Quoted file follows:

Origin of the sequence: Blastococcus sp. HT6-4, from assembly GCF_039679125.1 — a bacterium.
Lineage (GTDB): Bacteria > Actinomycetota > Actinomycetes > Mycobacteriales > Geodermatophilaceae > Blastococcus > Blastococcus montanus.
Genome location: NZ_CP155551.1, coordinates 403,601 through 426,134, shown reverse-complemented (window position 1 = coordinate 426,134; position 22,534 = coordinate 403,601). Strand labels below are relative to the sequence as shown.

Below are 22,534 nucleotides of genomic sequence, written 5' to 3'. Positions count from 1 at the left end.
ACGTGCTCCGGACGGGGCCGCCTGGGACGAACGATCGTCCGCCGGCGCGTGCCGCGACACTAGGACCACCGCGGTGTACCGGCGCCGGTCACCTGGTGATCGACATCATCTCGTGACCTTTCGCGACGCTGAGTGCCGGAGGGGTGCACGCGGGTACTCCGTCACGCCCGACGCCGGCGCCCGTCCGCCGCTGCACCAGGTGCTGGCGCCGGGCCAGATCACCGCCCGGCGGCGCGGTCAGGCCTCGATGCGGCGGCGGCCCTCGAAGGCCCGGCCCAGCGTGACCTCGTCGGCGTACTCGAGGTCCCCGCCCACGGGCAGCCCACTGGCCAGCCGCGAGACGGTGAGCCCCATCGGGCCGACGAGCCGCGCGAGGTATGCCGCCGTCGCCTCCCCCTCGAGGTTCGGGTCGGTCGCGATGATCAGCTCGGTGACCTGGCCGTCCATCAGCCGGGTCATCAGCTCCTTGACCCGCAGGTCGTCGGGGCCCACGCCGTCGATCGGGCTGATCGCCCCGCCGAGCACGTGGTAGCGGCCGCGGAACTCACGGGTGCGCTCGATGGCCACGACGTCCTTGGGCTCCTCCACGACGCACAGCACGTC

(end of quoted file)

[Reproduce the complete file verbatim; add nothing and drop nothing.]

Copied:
Origin of the sequence: Blastococcus sp. HT6-4, from assembly GCF_039679125.1 — a bacterium.
Lineage (GTDB): Bacteria > Actinomycetota > Actinomycetes > Mycobacteriales > Geodermatophilaceae > Blastococcus > Blastococcus montanus.
Genome location: NZ_CP155551.1, coordinates 403,601 through 426,134, shown reverse-complemented (window position 1 = coordinate 426,134; position 22,534 = coordinate 403,601). Strand labels below are relative to the sequence as shown.

Below are 22,534 nucleotides of genomic sequence, written 5' to 3'. Positions count from 1 at the left end.
ACGTGCTCCGGACGGGGCCGCCTGGGACGAACGATCGTCCGCCGGCGCGTGCCGCGACACTAGGACCACCGCGGTGTACCGGCGCCGGTCACCTGGTGATCGACATCATCTCGTGACCTTTCGCGACGCTGAGTGCCGGAGGGGTGCACGCGGGTACTCCGTCACGCCCGACGCCGGCGCCCGTCCGCCGCTGCACCAGGTGCTGGCGCCGGGCCAGATCACCGCCCGGCGGCGCGGTCAGGCCTCGATGCGGCGGCGGCCCTCGAAGGCCCGGCCCAGCGTGACCTCGTCGGCGTACTCGAGGTCCCCGCCCACGGGCAGCCCACTGGCCAGCCGCGAGACGGTGAGCCCCATCGGGCCGACGAGCCGCGCGAGGTATGCCGCCGTCGCCTCCCCCTCGAGGTTCGGGTCGGTCGCGATGATCAGCTCGGTGACCTGGCCGTCCATCAGCCGGGTCATCAGCTCCTTGACCCGCAGGTCGTCGGGGCCCACGCCGTCGATCGGGCTGATCGCCCCGCCGAGCACGTGGTAGCGGCCGCGGAACTCACGGGTGCGCTCGATGGCCACGACGTCCTTGGGCTCCTCCACGACGCACAGCACGTC